written by Anna Bird | photos by Greg Lehman
A small town in southeastern Washington has worked its way into the international wine scene. It has attracted renowned chefs inspired by the region’s bounty. Last year, it culled the Gentlemen of the Road tour, Mumford & Sons’ touring music festival, which chooses rural towns and small cities for concerts. That weekend, the town’s population of about 30,000 nearly doubled. Welcome to Walla Walla: “The town so nice, they named it twice.”
Perhaps a little out of the way, Walla Walla, Washington, churns out some of the Northwest’s best wines from the foothills of the Blue Mountains. It’s a place where everyone is connected to the land in some way, where winemakers with purple-stained hands and farmers with perpetually dirty jeans might share a beer. “It takes a lot of good beer to make good wine,” one tasting room manager told me.
An up-and-coming wine valley
The valley has been likened to that of Napa Valley twenty years ago, though many Walla Walla locals disagree—whether righteously or indignantly. It’s still a small, young wine region. The first grapes were planted in the 1970s, much to the dismay of long-established wheat farmers. The Walla Walla AVA was designated in 1984, and the industry bloomed in the following decade. The Center for Enology and Viticulture was founded at Walla Walla Community College in 2000, and in the last fifteen years, it has become prolific in the Northwest.
Visitors are generally pre- or post-children, young couples and empty nesters looking for a getaway without a lot of hassle or flare. Most visitors come from Northwest (Portland and Seattle) and California, but many come from farther-flung locations or even abroad.
It helps that the Walla Walla downtown is adorable, with turn-of-the-century brick buildings lining Main Street. Passersby make eye contact, smile, and even say hello. Nevertheless, Walla Walla has become a world-class wine destination.
A history of great wine
Before the daring grape growers came along—locals Gary Figgins (of Leonetti Cellar) and Rick Small (of Woodward Canyon Winery), who established the first and second commercial wineries in the area, respectively—the region was known for sweet onions, asparagus, wheat and apples. So it goes with wine regions, the culinary scene followed about a decade later. Now, the Walla Walla dining scene is booming. Think Dungeness crab and chevré-filled Turkish dumplings from Saffron Mediterranean Kitchen, or Coquilles Saint Jacques á la Parisienne from Brasserie Four, sweet onion soup from The Marc, even a house-smoked brisket sandwich from Andrae’s Kitchen, located in a gas station.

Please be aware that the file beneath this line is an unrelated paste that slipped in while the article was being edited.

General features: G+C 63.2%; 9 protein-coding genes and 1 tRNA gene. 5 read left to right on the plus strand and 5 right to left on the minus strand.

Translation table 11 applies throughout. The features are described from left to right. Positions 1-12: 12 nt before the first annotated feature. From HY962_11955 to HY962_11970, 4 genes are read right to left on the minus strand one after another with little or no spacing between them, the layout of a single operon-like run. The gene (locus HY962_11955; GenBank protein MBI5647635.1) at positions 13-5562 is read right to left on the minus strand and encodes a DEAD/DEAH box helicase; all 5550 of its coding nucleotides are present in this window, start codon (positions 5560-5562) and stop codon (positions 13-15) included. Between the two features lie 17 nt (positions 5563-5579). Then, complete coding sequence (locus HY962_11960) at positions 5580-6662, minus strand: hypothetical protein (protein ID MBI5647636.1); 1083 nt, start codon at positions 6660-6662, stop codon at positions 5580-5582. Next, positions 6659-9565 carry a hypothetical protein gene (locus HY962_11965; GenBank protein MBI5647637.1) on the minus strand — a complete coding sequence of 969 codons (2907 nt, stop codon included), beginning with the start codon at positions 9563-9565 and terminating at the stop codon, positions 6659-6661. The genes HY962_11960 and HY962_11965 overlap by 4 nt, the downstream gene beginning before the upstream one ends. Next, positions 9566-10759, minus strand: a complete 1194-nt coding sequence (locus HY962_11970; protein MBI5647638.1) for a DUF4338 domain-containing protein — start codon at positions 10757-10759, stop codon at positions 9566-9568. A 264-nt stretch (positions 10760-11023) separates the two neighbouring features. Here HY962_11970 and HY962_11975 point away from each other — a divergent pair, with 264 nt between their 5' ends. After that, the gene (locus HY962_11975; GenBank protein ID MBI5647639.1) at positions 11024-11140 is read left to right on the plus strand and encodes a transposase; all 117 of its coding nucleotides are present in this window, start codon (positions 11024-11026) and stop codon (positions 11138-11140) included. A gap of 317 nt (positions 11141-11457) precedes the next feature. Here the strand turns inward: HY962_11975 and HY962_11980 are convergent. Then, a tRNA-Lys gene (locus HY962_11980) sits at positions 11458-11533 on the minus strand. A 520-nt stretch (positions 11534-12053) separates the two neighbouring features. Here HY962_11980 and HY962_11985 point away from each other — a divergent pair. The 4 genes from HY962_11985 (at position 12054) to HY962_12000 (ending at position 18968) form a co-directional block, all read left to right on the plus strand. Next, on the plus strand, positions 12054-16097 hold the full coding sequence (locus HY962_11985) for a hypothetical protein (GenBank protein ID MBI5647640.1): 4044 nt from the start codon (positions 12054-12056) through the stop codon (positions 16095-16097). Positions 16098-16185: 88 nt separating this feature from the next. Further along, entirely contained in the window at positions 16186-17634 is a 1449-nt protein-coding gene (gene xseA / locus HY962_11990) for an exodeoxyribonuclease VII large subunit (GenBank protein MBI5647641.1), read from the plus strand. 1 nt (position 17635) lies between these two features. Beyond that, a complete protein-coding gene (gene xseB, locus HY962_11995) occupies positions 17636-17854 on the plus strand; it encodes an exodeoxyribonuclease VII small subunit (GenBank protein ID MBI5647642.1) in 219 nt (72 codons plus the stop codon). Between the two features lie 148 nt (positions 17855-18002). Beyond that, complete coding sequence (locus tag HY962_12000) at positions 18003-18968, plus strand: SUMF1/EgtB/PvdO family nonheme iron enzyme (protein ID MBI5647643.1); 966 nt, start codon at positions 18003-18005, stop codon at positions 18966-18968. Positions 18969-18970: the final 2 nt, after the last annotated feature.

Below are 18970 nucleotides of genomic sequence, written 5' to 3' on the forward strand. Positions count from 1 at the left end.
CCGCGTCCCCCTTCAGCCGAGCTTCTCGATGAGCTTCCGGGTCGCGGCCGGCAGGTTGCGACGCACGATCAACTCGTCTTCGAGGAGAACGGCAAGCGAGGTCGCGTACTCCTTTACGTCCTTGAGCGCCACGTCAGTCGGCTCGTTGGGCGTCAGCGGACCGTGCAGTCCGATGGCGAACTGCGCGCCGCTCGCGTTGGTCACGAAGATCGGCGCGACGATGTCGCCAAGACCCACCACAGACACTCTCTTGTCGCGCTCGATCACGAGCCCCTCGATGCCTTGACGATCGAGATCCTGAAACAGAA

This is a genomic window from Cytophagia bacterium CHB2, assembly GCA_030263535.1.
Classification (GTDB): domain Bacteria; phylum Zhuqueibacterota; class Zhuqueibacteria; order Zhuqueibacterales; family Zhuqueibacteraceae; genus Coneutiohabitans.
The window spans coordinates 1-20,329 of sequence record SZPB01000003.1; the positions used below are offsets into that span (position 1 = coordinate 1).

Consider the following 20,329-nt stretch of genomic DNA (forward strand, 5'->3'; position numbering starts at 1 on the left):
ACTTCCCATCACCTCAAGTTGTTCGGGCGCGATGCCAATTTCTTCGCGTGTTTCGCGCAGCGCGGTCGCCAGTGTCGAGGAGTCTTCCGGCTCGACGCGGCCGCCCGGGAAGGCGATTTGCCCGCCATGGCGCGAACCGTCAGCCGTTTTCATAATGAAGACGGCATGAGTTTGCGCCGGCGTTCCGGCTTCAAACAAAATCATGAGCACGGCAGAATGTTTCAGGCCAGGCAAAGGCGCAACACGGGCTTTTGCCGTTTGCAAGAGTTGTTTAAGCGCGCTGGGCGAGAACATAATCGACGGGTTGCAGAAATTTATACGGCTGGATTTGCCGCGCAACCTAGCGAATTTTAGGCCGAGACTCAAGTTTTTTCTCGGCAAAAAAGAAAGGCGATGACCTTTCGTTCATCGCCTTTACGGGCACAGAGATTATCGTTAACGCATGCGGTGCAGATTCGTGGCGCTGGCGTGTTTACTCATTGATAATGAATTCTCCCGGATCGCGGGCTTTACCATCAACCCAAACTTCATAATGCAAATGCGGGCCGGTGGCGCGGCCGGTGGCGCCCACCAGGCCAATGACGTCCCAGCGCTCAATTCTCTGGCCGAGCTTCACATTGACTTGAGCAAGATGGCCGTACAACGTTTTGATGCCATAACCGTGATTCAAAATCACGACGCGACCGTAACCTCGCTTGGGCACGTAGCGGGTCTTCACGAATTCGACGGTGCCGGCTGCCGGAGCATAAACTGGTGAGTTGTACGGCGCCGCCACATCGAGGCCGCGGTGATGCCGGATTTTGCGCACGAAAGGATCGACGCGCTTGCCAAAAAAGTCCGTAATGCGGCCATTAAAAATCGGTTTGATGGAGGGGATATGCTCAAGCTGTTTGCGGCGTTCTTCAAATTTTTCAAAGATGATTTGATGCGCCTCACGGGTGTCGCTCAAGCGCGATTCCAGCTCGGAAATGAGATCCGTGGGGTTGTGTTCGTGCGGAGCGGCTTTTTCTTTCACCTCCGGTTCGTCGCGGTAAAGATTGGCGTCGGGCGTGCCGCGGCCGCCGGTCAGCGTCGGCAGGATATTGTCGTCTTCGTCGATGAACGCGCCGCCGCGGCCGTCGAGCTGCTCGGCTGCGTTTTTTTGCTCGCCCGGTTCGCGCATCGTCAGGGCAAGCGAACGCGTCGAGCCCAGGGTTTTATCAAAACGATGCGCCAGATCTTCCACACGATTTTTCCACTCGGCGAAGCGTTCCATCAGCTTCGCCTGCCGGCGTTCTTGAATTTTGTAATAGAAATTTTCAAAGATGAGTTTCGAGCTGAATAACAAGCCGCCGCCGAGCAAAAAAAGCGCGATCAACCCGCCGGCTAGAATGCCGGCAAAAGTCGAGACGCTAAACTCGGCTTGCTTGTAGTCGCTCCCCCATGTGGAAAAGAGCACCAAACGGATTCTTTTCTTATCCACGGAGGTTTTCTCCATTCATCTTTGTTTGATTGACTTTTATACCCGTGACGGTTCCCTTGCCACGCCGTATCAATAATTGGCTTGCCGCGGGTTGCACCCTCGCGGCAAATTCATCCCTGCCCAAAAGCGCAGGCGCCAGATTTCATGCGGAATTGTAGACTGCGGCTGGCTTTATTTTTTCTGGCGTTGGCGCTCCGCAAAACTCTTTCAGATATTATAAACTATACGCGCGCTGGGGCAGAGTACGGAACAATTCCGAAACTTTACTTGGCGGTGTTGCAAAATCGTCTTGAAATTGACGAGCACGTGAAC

To fully grasp the scope of Walla Walla’s offerings, visit Ox & Cart, among the town’s newest restaurants. Ox & Cart considers itself “a study of small farms and ranches in the Walla Walla Valley.” The spring bounty salad, amberjack crudo, wagyu beef culotte steak and The Farmer’s Daughter cocktail are superb with seasonal ingredients from local food producers.
The valley’s diverse terroir—a mosaic of basalt bedrock, Missoula flood sediments and cobblestone—has attracted veteran winemakers and tech developers turned winemakers, along with winemakers from Oregon, Switzerland, France and beyond. The French vigneron, Christophe Baron of Cayuse Vineyards, defied naysayers and planted a vineyard on stone-covered farmland, which now produces some of the region’s most desired wines. Gramercy founder Greg Harrington, who once worked for the Wolfgang Puck Fine Dining Group, tasted a Walla Walla syrah while he was overseeing a prestigious wine program in New York and fell in love. A few winemakers stated that while cabernet put Walla Walla on the map, the region became known for its merlot. The syrah, however, expresses the terroir, making it the belle of the ball.
For a thorough sampling of Walla Walla wine, don’t limit yourself to one area. Go to the tasting rooms downtown, check out the cutting-edge incubator wineries at the historic WWII military base, walk through the multi-generational vineyards on the westside and flirt with the Oregon-Washington border on the southside. Just ask the tasting room manager or winemaker who is filling your glass—she’ll spout a lengthy list of other wineries to visit. As it turns out, “so nice, they named it twice” is a fitting slogan.